The novel exposes the dangers of child marriage and the deprivation of their rights which would have invariably contributed to the development of the society. Various statistics have shown that the practice of child marriage in Africa, and by extension globally, is increasing at an alarming rate. According to the UN, 37,000 girls under the age of 18 are married each day. And currently, we now have the greatest number of married girls and girls at-risk of child marriage than ever before. 1 in 3 girls in the developing world are married before 18; 1 in 9 are married before the age of 15. With this current trend, more than 140 million girls will be married before the age of 18 in the next decade. Astonishingly, almost 400 million women now aged 20-49 were married before the age of 18 globally. With these unenviable statistics, sustainable development in Africa, which forms a major base for the practice of child marriage, is unrealistic if this practice is not immediately addressed. In addressing the issue of child marriage in Africa, it is pertinent to note the propelling forces behind its practice.
Faith as a Propellant of Child Marriage in Africa
Over the years, different religions had form a core for our socialization in Africa and some of its tenets are being strictly adhered to by their faithfuls. For instance, the Islamic law states that if a girl passes puberty, she is allowed to be married. What remains bothersome is the definition of ‘puberty’ as the holy book did not categorically state. This gives people like Sarkin Noma (a character in the book), a leverage to marry the young child, Abu. In 2010, a Nigerian senator, Ahmad Yerima married a 13 year-old Egyptian girl, the daughter of his chauffeur, after allegedly paying a dowry of $100 000. Despite the marriage being a contravention of Section 21 of the Child Rights Act, Yerima justified the marriage on religious grounds stating clearly that:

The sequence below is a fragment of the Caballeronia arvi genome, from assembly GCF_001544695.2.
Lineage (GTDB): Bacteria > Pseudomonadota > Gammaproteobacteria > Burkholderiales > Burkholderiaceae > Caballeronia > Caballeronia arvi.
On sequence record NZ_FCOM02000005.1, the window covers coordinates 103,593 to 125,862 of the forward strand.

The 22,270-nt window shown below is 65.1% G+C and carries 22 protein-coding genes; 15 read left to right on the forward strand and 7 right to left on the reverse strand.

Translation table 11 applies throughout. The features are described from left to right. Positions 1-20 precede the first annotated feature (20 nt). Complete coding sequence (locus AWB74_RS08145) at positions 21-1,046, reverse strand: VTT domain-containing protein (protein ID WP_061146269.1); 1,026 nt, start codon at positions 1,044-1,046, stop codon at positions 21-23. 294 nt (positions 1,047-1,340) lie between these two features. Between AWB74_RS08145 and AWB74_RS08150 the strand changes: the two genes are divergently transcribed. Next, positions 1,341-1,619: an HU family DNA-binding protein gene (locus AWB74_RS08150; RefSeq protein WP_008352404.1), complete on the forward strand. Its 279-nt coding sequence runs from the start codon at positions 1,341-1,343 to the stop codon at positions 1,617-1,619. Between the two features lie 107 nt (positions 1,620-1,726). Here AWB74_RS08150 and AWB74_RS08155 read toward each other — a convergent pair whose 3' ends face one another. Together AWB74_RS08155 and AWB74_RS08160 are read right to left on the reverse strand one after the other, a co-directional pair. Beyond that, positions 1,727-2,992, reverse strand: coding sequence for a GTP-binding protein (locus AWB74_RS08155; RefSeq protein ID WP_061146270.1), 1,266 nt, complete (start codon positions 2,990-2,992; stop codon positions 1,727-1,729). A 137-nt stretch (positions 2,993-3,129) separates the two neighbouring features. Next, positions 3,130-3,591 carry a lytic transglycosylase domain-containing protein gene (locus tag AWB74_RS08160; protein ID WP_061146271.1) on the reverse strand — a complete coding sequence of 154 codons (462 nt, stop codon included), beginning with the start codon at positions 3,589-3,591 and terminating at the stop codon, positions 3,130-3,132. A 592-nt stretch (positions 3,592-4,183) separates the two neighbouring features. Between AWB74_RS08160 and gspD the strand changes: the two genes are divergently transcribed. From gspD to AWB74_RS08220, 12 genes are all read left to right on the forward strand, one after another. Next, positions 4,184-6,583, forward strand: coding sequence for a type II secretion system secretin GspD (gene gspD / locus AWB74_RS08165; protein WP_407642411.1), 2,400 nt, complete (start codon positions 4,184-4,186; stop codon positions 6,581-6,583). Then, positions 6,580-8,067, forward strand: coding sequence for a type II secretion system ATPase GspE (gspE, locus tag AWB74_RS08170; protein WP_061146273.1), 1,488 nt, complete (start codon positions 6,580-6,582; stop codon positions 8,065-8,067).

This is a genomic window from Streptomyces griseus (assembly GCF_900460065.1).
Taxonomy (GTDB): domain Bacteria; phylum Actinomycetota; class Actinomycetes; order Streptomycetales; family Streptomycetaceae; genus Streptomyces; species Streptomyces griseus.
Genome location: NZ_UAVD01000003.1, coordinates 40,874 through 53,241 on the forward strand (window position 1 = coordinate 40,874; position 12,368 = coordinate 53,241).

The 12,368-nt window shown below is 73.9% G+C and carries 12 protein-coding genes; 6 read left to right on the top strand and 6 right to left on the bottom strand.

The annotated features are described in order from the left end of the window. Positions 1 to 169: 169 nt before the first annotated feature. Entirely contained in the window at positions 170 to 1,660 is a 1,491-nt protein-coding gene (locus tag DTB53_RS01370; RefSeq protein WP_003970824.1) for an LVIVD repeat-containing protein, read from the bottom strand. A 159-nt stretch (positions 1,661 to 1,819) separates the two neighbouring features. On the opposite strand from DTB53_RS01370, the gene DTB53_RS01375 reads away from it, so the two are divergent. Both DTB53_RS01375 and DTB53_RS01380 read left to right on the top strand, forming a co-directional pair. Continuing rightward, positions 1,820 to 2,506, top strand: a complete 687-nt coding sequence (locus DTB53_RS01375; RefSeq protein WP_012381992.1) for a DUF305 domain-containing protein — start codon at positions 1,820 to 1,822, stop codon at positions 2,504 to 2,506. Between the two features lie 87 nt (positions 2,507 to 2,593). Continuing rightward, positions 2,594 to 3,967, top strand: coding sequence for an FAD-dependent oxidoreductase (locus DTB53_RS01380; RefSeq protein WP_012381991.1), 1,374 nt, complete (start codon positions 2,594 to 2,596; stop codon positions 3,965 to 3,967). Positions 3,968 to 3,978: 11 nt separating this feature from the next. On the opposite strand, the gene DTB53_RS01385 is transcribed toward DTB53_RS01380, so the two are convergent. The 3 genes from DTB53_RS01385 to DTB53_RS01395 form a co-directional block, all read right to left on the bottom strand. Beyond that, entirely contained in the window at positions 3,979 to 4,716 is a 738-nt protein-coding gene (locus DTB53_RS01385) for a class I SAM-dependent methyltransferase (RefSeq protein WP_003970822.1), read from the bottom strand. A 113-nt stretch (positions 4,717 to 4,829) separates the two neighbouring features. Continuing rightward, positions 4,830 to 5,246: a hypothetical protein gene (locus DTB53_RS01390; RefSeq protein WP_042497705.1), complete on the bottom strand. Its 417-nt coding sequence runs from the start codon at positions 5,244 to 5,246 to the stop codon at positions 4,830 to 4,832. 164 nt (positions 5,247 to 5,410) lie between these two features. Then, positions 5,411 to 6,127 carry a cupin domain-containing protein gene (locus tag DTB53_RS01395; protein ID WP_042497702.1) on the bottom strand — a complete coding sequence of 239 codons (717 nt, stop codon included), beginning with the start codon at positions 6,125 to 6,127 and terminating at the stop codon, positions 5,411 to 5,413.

“Prophet Muhammad (SAW) married Aisha at the age of nine. Therefore, any Muslim who marries a girl of nine years and above is following the teaching and practices of prophet Muhammad (SAW). If there is anybody who will tell me that what you did contradicts Islam, I will say I will submit, and I will do whatever they ask me to do.”
As expected, a lot of outcries followed Yerima’s marriage to this young child but from his argument and justification of his actions, our outcries seems to be overridden by his faith. And this is supported by the Nigerian constitution in section 38(1) which clearly states that “every person shall be entitled to freedom of thought, conscience and religion, including freedom to change his religion or belief, and freedom (either alone or in community with others, and in public or in private) to manifest and propagate his religion or belief in worship, teaching, practice and observance.” While Yerima’s actions and others who engage in child marriage might be condemnable under different child rights laws, they have a backing from the religious point of view and ironically, the constitution gives them a legal backing in the practices of their faiths, as the case is in Nigeria. In a swift reaction, the then Attorney General of the Federation in Nigeria, Mohammed Bello Adoke stated that Ahmad Yerima could not be prosecuted because his marriage to the young child was contracted under Islamic law.